Hiking as a way to relate to the Common Good
Thoughts, text and drawings by Frits Ahlefeldt, Hiking.org
As hikers we are both visiting and connecting to the landscapes in different ways from the way people who have the ownership to an area do. Hiking might be more about connecting like the nomads used to do. But The Common Good seems to be much more than that… today I’ve been drawing up ways to look at The Common Good, ways to look at sharing, and at wealth…
The Common Good as Defense structure against the unknown
Most communities traditionally had some kind of frame or defense structure protecting them, that worked as a membrane between the community and the surrounding environment. The ancient gigantic defense walls of some European, Asian or South American Castle cities are just a few examples. The whole community went together to build and maintain these structures, sometimes over centuries.
And it was much more than only a defense structure, it was also an identity barrier, defining the locals as Bourgeoisie, – people inside the castle or walls of the city, as separate from the outsiders.
Today such defense structures against other tribes has become obsolete, but a new kind of Common Good structures are becoming more and more urgent. The defense structures defending coastal cities and communities from climate change. Cities like Shanghai in China, Amsterdam or New York are designing even larger defense structures at the moment. The need to protect the Common Good is as urgent as ever.
The Common Good as foundation for rules and competion
The Common Good might also be seen as the structures that makes rules possible, frame competition and makes anything from Sportsgames to Parliaments, debate and discussions possible, by creating a shared foundation for all.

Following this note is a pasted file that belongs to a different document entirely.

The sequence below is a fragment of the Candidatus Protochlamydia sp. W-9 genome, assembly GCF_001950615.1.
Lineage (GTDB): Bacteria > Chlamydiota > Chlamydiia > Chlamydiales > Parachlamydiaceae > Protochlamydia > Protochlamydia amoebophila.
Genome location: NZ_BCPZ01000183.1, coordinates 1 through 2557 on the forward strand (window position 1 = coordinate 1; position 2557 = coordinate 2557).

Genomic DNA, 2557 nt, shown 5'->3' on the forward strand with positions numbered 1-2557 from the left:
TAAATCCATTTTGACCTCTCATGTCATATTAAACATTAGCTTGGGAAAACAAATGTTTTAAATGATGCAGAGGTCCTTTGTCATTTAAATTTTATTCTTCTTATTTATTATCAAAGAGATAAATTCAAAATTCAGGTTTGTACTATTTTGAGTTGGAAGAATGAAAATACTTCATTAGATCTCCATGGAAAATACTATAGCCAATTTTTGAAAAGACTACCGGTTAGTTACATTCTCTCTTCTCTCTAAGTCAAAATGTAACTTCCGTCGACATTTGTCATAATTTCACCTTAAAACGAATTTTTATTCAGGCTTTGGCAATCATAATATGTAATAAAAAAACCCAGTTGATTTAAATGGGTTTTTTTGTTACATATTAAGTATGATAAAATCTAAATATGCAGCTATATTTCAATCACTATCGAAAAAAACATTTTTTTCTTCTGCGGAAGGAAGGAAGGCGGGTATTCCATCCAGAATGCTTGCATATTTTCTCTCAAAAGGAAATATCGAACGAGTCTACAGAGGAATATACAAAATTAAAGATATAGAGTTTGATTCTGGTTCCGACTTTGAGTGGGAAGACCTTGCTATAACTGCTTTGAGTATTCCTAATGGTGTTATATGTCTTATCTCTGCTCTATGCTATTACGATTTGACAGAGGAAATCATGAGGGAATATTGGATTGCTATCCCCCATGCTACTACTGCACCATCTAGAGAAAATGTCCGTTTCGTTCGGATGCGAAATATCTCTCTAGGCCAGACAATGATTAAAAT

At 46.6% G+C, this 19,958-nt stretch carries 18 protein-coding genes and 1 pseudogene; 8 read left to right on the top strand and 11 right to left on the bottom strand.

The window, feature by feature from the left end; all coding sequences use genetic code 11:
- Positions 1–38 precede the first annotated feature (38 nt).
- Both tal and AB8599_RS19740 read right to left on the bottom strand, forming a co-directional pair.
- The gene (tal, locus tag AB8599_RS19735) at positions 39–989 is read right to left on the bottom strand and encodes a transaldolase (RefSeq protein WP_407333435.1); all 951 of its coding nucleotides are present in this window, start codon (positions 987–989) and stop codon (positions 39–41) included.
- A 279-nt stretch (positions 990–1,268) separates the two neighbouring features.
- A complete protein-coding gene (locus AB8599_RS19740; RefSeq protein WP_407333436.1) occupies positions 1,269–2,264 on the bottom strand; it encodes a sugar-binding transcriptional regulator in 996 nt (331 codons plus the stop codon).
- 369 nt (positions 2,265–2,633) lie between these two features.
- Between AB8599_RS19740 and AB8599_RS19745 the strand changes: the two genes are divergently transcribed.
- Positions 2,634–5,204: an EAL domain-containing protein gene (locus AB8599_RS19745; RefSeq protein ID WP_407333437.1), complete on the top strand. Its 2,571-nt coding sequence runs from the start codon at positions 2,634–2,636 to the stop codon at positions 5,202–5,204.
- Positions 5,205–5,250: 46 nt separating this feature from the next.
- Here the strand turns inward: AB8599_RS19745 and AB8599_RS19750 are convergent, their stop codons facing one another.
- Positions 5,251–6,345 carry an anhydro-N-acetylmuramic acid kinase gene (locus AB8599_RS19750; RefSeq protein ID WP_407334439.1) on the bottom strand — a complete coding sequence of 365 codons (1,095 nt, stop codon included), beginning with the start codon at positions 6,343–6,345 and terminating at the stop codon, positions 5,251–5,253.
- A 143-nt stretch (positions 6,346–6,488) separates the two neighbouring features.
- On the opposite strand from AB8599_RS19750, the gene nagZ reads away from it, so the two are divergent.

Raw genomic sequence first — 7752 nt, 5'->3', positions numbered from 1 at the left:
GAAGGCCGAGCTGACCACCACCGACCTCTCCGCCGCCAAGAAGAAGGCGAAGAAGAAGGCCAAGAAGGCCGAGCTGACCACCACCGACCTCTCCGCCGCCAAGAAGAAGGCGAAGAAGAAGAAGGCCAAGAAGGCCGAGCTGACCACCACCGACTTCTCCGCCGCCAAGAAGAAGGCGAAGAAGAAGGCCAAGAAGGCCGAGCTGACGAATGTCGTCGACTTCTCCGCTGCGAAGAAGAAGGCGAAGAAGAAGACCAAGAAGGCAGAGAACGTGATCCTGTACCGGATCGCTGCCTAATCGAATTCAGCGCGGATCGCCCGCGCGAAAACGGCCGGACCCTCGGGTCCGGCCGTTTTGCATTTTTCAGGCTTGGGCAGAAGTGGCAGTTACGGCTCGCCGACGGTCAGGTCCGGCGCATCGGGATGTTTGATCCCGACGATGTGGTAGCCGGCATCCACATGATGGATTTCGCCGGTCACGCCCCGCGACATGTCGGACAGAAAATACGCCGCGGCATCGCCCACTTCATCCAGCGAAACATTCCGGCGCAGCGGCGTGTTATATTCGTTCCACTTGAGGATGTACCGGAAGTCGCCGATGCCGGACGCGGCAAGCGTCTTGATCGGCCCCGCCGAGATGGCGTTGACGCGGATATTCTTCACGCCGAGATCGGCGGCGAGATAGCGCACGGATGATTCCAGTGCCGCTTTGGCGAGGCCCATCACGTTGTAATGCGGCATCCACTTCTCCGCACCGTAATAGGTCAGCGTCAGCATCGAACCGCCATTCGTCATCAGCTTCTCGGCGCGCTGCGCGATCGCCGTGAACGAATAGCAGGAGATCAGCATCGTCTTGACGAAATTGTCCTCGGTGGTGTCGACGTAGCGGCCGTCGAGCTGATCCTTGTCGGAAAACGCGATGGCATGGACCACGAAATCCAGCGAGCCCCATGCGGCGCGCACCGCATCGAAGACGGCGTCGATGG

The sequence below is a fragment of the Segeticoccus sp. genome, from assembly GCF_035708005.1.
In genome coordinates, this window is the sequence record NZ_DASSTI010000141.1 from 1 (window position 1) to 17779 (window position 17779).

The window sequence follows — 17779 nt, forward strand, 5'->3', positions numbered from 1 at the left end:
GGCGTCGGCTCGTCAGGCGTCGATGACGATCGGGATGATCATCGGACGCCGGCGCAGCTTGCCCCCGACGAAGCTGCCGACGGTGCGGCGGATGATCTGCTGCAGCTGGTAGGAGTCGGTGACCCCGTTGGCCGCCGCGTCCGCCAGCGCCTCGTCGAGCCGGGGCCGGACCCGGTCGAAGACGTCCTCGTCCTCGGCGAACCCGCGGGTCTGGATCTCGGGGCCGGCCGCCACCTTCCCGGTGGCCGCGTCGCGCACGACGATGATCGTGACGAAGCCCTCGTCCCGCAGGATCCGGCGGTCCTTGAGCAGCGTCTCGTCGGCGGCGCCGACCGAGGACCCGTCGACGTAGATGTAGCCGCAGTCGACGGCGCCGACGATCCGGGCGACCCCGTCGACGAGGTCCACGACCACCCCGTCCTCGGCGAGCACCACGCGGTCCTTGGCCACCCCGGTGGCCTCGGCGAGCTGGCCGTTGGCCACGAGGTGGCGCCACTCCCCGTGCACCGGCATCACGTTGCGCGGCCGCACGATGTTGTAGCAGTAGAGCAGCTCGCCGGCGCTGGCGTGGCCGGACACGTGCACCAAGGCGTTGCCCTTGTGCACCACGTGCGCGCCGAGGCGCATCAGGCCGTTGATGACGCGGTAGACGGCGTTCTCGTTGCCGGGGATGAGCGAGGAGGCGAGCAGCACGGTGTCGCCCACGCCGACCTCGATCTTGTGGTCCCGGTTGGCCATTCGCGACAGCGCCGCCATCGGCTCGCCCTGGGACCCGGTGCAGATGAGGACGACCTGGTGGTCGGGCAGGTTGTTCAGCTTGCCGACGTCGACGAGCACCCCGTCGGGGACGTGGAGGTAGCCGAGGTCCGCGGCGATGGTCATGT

Sharing and securing the flow of resources from the Common Good
Shared resources and how to prioritize, maintain and optimize them has also traditionally been a part of the Common Good. All citizens had a mutual interest in securing clean water, electricity and other resources. The hydro-dam high above the small city, securing a regular supply of water throughout the year, to be used for different purposes was very important, especially before the invention of fossil fuel driven machines.
Balancing the many different needs of the Common Good
How to use and maintain the Common Good has been a challenge to most communities, throughout history. Some uses would make other uses more difficult. And most Commons are balanced between a lot of different individual and community interests, from food growing, to defense, to leisure, to climate buffer zones.
Free-riders and the Common Good
Resources are more often than not limited. Even resources we used to think was unlimited, literally as plentiful as fish in the ocean, are collapsing really fast today.
At the same time free-riders, not paying tax or giving anything back to the society is finding still more sophisticated ways to secure their own profit, using things like tax avoidance schemes, sending money forth and back to small far-away islands with the help of corrupt government officials, large banks and huge consultancy companies.
The planet’s resources are finite and we humans might face one of our most difficult challenges ever in the next few years, as we already today are using much more than the planet can supply. But how to regulate and secure global resources of the Common Good has been almost impossible for us up till now.
The Common Good and the growing gap between the Super Rich and the poor
The 1% of the richest people in the world owns more than half of the resources of the planet today, and their share is only getting larger every day, according to the estimates from the last around 30 years or so. This gap between who owns what might be seen as a collapse of the Common Good into billions of very poor people on the ground and less than a hundred very, very rich people, in control of most of the technology, resources, land and values. People that has risen above any national and international law, almost like they where living in the clouds.